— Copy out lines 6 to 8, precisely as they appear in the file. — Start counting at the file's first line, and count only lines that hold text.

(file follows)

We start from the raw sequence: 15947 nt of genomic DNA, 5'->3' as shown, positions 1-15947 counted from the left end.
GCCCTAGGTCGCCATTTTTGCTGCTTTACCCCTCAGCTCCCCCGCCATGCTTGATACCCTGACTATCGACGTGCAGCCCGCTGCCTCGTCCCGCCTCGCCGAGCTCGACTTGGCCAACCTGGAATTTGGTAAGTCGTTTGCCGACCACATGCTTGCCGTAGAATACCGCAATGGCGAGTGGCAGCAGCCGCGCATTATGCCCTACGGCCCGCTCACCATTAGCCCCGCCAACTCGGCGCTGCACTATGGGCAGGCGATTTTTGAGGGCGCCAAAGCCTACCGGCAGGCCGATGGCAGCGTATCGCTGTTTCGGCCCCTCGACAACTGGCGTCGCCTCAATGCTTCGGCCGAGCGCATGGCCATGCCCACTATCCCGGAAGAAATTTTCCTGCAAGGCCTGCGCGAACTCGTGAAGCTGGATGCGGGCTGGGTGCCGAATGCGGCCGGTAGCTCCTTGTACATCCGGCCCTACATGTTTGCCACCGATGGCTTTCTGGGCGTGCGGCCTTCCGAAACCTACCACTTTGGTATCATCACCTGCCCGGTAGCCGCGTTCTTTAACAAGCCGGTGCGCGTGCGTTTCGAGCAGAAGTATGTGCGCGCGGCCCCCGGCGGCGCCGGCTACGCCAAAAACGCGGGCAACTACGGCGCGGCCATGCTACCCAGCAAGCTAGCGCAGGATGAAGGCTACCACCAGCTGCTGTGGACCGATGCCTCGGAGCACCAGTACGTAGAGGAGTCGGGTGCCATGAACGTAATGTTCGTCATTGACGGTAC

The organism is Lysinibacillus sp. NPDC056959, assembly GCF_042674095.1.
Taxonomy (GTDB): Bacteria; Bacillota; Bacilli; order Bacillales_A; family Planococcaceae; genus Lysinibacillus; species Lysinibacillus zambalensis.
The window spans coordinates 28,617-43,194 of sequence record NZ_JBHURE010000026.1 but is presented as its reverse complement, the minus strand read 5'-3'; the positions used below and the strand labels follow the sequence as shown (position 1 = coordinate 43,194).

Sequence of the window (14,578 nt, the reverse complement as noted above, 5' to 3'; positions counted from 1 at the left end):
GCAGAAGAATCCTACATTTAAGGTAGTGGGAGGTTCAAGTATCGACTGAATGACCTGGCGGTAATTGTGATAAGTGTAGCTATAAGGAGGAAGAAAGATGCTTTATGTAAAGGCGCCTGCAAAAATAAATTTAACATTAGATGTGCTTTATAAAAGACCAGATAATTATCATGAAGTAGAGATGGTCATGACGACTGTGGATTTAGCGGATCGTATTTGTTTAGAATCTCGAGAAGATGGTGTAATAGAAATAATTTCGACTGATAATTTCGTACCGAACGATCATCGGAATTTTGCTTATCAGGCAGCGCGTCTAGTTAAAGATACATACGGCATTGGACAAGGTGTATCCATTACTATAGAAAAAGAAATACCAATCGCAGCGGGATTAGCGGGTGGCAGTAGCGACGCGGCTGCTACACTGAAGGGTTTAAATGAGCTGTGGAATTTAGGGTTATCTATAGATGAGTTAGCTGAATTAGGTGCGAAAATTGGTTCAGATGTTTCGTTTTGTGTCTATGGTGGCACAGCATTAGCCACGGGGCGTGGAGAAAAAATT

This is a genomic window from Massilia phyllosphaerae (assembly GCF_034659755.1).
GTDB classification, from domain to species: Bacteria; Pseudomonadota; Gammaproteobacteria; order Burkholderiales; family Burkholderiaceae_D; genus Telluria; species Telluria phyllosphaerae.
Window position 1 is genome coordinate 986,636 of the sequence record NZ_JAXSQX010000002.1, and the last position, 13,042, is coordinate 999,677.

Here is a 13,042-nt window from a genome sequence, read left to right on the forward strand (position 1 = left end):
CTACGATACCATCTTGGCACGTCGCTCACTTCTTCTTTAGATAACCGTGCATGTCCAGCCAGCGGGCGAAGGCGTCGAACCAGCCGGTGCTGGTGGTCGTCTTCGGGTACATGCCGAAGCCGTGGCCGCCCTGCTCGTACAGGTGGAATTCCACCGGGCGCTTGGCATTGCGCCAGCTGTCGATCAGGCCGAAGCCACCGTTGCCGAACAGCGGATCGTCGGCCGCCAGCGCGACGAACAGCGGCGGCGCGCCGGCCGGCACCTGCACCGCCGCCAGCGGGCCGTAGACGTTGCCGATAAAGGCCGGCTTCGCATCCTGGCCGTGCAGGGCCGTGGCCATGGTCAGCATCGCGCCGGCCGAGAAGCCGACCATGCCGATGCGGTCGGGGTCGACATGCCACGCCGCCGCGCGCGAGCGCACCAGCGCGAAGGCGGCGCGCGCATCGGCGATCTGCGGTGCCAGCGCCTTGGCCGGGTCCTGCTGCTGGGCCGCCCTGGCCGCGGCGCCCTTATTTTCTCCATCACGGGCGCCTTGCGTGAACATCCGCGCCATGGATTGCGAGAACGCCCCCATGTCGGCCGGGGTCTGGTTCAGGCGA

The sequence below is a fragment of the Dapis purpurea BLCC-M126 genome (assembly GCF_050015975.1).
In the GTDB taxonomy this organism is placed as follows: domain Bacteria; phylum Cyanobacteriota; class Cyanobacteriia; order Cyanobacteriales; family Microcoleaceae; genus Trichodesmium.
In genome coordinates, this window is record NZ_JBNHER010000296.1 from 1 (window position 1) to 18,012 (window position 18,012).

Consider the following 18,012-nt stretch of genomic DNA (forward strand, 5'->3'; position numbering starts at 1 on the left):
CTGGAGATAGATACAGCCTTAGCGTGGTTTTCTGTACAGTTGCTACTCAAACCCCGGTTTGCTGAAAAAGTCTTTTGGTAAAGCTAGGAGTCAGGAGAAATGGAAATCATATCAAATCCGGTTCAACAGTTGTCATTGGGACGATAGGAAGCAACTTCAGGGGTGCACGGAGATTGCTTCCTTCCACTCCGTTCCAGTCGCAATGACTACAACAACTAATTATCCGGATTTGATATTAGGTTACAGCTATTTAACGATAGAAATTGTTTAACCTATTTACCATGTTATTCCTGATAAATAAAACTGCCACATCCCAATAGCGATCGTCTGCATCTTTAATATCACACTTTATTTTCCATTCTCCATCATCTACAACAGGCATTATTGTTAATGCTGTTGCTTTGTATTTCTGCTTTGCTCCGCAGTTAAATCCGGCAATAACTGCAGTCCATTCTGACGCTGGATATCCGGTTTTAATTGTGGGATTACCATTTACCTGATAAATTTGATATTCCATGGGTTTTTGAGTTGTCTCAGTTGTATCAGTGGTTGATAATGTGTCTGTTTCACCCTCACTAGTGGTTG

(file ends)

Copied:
Sequence of the window (14,578 nt, the reverse complement as noted above, 5' to 3'; positions counted from 1 at the left end):
GCAGAAGAATCCTACATTTAAGGTAGTGGGAGGTTCAAGTATCGACTGAATGACCTGGCGGTAATTGTGATAAGTGTAGCTATAAGGAGGAAGAAAGATGCTTTATGTAAAGGCGCCTGCAAAAATAAATTTAACATTAGATGTGCTTTATAAAAGACCAGATAATTATCATGAAGTAGAGATGGTCATGACGACTGTGGATTTAGCGGATCGTATTTGTTTAGAATCTCGAGAAGATGGTGTAATAGAAATAATTTCGACTGATAATTTCGTACCGAACGATCATCGGAATTTTGCTTATCAGGCAGCGCGTCTAGTTAAAGATACATACGGCATTGGACAAGGTGTATCCATTACTATAGAAAAAGAAATACCAATCGCAGCGGGATTAGCGGGTGGCAGTAGCGACGCGGCTGCTACACTGAAGGGTTTAAATGAGCTGTGGAATTTAGGGTTATCTATAGATGAGTTAGCTGAATTAGGTGCGAAAATTGGTTCAGATGTTTCGTTTTGTGTCTATGGTGGCACAGCATTAGCCACGGGGCGTGGAGAAAAAATT

This is a genomic window from Massilia phyllosphaerae (assembly GCF_034659755.1).